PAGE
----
Brachycephalic (short-muzzled) dogs are more predisposed to canine ocular ulcers. Their eyes are more prominent and exposed to environmental aggressions.
Abnormal eyelid morphology can also lead to injuries to the eye that result in a corneal ulcer.
An abnormal morphology is lagophthalmos , when the dog cannot close the eyelids completely. The eye is dry and exposed and predisposed to injury.
Infections can be the cause of ulceration, but they usually appear after the injury . The presence of a white, pus-like discharge from the ulcer suggests that it is infected.
Diagnosis of corneal ulcer in dogs
The corneal ulcer is very painful and its evolution can lead to blindness. Therefore, you should make an appointment with your veterinarian if you suspect a corneal ulcer.
The diagnosis will be made during a veterinary ophthalmological examination. A dye, fluorescein , is used to determine the presence of an ulcer.
The dye is applied in a drop or strip and will stain the ulcer area of the cornea green , binding to the internal tissue exposed in the lesion.
The veterinarian will assess the depth of the ulcer and factors that may delay recovery. These factors include perforation or dissolution of structures or the presence of infection.
Corneal ulcer treatment in dogs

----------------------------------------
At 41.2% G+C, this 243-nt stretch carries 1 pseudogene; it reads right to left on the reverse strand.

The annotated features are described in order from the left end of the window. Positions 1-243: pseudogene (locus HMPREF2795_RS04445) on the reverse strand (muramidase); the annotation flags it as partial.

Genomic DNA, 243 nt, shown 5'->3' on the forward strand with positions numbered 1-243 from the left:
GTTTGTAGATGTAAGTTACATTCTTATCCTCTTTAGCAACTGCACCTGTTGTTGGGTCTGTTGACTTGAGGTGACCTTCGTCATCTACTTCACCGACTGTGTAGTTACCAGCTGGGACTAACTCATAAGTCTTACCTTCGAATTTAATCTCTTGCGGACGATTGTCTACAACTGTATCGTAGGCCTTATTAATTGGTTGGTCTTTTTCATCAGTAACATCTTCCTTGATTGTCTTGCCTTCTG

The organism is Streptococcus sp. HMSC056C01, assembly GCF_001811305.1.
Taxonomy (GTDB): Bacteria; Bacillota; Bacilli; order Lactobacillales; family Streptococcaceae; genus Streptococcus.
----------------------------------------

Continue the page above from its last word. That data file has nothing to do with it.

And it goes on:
Treatment consists of facilitating corneal healing , often by applying eye drops to the corneal ulcer in dogs.
Without proper treatment, canine eye ulcers can lead to vision loss. Corneal ulcer should be treated as soon as possible to increase the success rate.
Deep ulcers in dogs can be complicated, forming full-blown ulcers when the eye is punctured. Without treatment, there is a risk of losing the eyeball.
Treatment of superficial corneal ulcers
Most corneal ulcers in dogs are superficial. Treatment involves removing the cause of the trauma (eg removing the foreign object from the eye) and applying topical antibiotics to the eye (eye drops).
Atropine or tropicamide may be used to relax the pupil (mydriatic) and reduce pain. As they reduce tear production, they should be combined with the application of artificial tears.
Oral anti-inflammatories (eg diclofenac) may be used to control ulcer inflammation and allow healing. Topical corticosteroid-based anti-inflammatories are not recommended because they inhibit eye defenses and healing.
The use of the Elizabethan collar (cone) is recommended to avoid additional trauma that can occur when the dog scratches the eye.
Simple corneal ulcers should heal within 2 to 6 days . If there is no apparent resolution after 7 days, it may be a more complicated case.
Treatment of other corneal ulcers
The remaining cases of ulcers have more complicated treatments.